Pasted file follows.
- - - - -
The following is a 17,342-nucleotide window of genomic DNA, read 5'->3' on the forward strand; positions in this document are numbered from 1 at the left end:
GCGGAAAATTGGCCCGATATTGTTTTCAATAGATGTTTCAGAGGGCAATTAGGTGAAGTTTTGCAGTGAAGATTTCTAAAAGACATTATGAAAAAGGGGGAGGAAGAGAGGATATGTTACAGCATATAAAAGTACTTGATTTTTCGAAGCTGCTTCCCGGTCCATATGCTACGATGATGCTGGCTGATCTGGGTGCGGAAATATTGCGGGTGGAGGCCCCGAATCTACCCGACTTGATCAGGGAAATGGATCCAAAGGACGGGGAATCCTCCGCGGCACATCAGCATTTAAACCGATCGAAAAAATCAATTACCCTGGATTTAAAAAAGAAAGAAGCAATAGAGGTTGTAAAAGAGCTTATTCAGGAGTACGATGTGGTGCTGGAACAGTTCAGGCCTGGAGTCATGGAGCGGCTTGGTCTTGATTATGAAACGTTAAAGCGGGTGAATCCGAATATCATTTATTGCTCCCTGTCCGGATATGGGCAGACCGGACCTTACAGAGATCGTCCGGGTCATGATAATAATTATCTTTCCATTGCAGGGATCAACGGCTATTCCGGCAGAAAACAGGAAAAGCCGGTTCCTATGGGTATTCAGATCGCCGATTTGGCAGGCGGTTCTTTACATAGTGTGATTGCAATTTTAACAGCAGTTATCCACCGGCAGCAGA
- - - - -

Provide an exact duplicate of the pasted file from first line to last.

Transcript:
The following is a 17,342-nucleotide window of genomic DNA, read 5'->3' on the forward strand; positions in this document are numbered from 1 at the left end:
GCGGAAAATTGGCCCGATATTGTTTTCAATAGATGTTTCAGAGGGCAATTAGGTGAAGTTTTGCAGTGAAGATTTCTAAAAGACATTATGAAAAAGGGGGAGGAAGAGAGGATATGTTACAGCATATAAAAGTACTTGATTTTTCGAAGCTGCTTCCCGGTCCATATGCTACGATGATGCTGGCTGATCTGGGTGCGGAAATATTGCGGGTGGAGGCCCCGAATCTACCCGACTTGATCAGGGAAATGGATCCAAAGGACGGGGAATCCTCCGCGGCACATCAGCATTTAAACCGATCGAAAAAATCAATTACCCTGGATTTAAAAAAGAAAGAAGCAATAGAGGTTGTAAAAGAGCTTATTCAGGAGTACGATGTGGTGCTGGAACAGTTCAGGCCTGGAGTCATGGAGCGGCTTGGTCTTGATTATGAAACGTTAAAGCGGGTGAATCCGAATATCATTTATTGCTCCCTGTCCGGATATGGGCAGACCGGACCTTACAGAGATCGTCCGGGTCATGATAATAATTATCTTTCCATTGCAGGGATCAACGGCTATTCCGGCAGAAAACAGGAAAAGCCGGTTCCTATGGGTATTCAGATCGCCGATTTGGCAGGCGGTTCTTTACATAGTGTGATTGCAATTTTAACAGCAGTTATCCACCGGCAGCAGA